Brazil’s unemployment rate for July, 10.7%, is the highest one in 15 months, according to data released today, August 24, by the IBGE, the Brazilian Institute of Geography and Statistics. IBGE’s Monthly Research on Employment covers Brazil’s six largest metropolitan areas.
The new numbers contradict economists expectations who were predicting decline in the rate to 10.2% from its 10.4% position in June.
The jobless population – those looking for a job – stayed at 2.4 million in July, the same as in June. When compared to July of 2005, however, there was an increase of 17,9% in the total of people without a job, meaning 368,000 more people in search of a job.
The data also show that workers’ income fell 0.7% in July when compared to June. The average income is 1,028.50 reais (US$ 480). On the other hand, there were 20.2 million with a job in July, 2.1% more than in July 2005.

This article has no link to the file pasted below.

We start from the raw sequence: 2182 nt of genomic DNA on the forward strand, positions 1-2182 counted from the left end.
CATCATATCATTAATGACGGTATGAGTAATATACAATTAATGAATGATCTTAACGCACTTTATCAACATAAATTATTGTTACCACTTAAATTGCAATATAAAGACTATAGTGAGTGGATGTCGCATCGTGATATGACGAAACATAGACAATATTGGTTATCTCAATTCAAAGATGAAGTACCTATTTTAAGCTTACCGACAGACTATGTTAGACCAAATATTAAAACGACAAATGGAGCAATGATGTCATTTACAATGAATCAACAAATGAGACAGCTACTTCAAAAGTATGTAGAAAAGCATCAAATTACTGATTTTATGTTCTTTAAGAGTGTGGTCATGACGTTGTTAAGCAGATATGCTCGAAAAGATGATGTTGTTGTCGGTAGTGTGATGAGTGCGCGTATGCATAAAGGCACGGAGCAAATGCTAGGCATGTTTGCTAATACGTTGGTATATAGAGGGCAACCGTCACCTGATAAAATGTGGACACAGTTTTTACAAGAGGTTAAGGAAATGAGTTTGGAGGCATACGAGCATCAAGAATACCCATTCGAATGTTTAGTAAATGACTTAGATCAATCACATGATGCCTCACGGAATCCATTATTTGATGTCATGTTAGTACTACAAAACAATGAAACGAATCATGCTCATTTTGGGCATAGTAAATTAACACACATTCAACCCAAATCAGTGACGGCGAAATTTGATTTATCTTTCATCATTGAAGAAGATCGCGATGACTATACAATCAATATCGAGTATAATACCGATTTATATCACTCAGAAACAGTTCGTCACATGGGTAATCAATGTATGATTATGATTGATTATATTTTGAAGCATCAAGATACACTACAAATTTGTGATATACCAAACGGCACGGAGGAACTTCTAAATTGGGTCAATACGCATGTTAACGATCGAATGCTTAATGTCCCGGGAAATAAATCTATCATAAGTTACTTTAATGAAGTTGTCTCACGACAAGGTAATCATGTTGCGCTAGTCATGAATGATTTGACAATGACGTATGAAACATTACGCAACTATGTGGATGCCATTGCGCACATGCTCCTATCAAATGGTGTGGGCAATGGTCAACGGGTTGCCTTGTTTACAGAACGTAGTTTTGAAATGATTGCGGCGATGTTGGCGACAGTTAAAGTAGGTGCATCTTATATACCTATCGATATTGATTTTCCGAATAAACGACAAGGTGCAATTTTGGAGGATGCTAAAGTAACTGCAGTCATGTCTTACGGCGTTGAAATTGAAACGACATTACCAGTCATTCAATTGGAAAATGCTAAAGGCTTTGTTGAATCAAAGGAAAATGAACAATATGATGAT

The continuous lowering of Brazil’s key interest rate, which is at 14.75%, apparently was not enough to stimulate the economy creating new jobs. The high value of the real has contributed to the bad shape of the Brazilian agriculture and industry.
The government, however, blames the lower productivity on the days the population stopped work earlier to watch the Brazilian seleção playing in the World Cup.
Commenting on the latest IBGE numbers, Labor Minister, Luiz Marinho criticized the information: "I don’t know where the IBGE found these numbers," he said.
Marinho stated that the data cannot be trusted because they only cover a few metropolitan areas of the country while for the most part the new jobs are being created in the interior.
The IBGE is a respected institution, he added, but they have been discussing ways to widen their data collection in order to have a more faithful representation of the reality.
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